I found that there is a higher proportion of movies with a female lead actress when the director or writer is female, than when the director or writer is male. More specifically, we see that 50% threshold broken when there is a female writer: 59% of female-written movies have a female lead actress.


To summarize my findings from the EDA shown above, I determined that the movie industry is not egalitarian, since the roles of lead actor, director, and writer are much more often filled by men than women. This gender imbalance is most notably seen in directors, where only 6% of movies from 1980 to 2020 were directed by women.

However, there has been an overall increase in women in these roles over time, although for directors and writers, this increase is very small. When it comes to movie genre, gender ratios will vary based on the genre and the profession; we see the most notable variance in the gender of lead actors. Additionally, movies with female lead actresses, directors, and writers all tend to have lower budgets than their male counterparts. Lastly, movies directed or written by women have a female lead actress more often than those directed or written by men.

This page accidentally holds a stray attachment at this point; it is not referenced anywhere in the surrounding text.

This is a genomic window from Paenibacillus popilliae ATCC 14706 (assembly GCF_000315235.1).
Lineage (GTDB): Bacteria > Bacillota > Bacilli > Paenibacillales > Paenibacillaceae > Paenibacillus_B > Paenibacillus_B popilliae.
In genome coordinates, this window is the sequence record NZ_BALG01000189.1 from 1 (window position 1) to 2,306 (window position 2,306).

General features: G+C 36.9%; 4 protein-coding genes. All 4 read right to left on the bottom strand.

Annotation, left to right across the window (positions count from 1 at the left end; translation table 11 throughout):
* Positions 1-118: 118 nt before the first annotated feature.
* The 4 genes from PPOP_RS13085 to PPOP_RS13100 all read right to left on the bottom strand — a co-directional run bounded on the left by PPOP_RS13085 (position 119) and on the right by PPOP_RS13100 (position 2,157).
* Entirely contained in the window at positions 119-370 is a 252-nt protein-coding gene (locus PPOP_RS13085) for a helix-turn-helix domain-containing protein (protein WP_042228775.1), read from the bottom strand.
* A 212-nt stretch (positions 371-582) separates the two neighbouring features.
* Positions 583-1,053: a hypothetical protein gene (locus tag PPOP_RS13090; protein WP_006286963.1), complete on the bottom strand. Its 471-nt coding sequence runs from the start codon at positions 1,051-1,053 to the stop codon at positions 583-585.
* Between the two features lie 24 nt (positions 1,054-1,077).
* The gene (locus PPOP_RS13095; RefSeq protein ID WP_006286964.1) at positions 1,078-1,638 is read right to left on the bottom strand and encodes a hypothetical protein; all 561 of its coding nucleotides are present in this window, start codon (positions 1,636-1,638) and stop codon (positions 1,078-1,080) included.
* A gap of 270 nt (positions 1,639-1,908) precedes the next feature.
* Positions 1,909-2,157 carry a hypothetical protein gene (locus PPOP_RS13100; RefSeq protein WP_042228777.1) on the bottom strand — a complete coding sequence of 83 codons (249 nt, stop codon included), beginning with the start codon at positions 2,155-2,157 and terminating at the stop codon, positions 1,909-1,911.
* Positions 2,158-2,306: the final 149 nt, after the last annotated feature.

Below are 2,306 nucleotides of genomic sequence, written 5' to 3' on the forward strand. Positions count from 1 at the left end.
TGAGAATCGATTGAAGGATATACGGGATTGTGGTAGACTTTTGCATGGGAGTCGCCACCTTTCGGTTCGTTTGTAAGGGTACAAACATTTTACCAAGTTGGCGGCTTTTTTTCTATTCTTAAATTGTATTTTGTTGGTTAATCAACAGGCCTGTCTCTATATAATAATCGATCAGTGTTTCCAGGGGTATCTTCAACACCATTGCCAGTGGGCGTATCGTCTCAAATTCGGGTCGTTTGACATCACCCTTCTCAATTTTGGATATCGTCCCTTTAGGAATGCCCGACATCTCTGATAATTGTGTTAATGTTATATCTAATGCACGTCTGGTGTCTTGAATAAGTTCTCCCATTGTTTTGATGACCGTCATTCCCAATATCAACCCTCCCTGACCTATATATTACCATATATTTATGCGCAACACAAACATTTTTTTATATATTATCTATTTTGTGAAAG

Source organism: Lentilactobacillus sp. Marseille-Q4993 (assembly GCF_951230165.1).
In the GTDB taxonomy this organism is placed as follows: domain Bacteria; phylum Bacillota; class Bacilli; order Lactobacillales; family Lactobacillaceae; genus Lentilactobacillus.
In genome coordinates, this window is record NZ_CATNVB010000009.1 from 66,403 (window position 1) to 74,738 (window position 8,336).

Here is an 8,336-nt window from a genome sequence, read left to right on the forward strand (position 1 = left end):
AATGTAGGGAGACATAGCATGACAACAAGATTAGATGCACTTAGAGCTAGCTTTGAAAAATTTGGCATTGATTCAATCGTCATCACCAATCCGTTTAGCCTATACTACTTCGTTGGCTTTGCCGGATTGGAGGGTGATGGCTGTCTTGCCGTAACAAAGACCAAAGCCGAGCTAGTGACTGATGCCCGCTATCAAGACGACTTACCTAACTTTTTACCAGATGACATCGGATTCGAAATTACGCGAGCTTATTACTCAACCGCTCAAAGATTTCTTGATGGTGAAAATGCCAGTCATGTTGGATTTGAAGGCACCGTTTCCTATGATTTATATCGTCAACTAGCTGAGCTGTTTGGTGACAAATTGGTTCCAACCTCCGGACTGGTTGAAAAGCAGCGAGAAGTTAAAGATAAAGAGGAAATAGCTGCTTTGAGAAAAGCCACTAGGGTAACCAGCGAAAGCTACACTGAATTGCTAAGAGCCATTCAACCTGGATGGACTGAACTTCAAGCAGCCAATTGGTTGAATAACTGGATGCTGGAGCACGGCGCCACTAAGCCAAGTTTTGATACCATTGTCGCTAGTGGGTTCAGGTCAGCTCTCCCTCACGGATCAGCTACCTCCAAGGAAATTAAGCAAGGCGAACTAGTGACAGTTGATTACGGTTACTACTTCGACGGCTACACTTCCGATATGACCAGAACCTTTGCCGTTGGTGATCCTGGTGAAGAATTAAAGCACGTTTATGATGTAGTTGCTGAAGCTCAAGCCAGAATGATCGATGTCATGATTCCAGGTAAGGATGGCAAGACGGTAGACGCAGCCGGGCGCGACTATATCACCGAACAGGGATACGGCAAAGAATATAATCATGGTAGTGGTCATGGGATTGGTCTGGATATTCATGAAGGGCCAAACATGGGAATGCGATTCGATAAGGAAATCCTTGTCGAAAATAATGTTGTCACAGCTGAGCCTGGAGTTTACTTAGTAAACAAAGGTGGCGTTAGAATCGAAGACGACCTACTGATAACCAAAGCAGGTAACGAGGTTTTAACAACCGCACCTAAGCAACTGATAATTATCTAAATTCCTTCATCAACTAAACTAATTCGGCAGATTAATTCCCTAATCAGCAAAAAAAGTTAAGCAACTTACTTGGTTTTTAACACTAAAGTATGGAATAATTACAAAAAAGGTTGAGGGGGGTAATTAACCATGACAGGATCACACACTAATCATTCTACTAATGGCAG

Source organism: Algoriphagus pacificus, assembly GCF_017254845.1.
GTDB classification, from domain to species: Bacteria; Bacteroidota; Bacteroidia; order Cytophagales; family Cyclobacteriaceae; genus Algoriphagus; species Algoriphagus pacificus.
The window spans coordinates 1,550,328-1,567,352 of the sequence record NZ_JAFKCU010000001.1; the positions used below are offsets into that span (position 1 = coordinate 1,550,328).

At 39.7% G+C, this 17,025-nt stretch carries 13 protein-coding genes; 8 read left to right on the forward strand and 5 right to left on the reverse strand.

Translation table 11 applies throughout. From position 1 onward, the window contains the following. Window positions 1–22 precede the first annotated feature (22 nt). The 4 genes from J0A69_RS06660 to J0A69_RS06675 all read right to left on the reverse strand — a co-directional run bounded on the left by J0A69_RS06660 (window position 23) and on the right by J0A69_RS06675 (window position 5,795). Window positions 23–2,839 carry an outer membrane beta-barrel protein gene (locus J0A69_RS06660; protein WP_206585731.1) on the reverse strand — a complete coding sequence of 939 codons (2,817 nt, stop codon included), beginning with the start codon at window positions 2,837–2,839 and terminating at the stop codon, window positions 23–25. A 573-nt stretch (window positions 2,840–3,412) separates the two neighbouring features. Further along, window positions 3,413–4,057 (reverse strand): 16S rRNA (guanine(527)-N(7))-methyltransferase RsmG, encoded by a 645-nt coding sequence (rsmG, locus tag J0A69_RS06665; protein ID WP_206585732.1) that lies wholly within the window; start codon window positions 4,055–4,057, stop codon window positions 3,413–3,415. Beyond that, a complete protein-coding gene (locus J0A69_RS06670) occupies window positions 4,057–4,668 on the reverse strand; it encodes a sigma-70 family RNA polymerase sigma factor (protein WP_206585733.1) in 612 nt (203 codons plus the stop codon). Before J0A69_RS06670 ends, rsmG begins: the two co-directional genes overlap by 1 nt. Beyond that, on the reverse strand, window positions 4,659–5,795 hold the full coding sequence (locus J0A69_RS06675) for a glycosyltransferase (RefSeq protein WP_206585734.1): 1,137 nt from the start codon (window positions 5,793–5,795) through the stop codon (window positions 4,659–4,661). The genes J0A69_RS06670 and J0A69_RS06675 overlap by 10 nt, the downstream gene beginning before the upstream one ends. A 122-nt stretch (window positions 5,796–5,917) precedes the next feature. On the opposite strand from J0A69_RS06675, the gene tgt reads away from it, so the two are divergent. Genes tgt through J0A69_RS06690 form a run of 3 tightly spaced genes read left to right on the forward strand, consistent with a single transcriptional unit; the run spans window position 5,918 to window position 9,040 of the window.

Limitations and Future Analysis of Data

  • Instances of incomplete data led to some gaps in genre and budget over time breakdown
  • No inclusion in the data of genders outside of the gender binary
  • Further study: nonbinary, transgender, and other LGBTQ identities; also BIPOC, specifically women of color


GitHub | LinkedIn

About Author

Julianna Douglas

Data analyst with a background in mathematics, strengthened by a variety of coding languages, a knack for problem-solving, and a passion for communication. Highly motivated to use data analysis in an interdisciplinary way to bring about positive change.
View all posts by Julianna Douglas >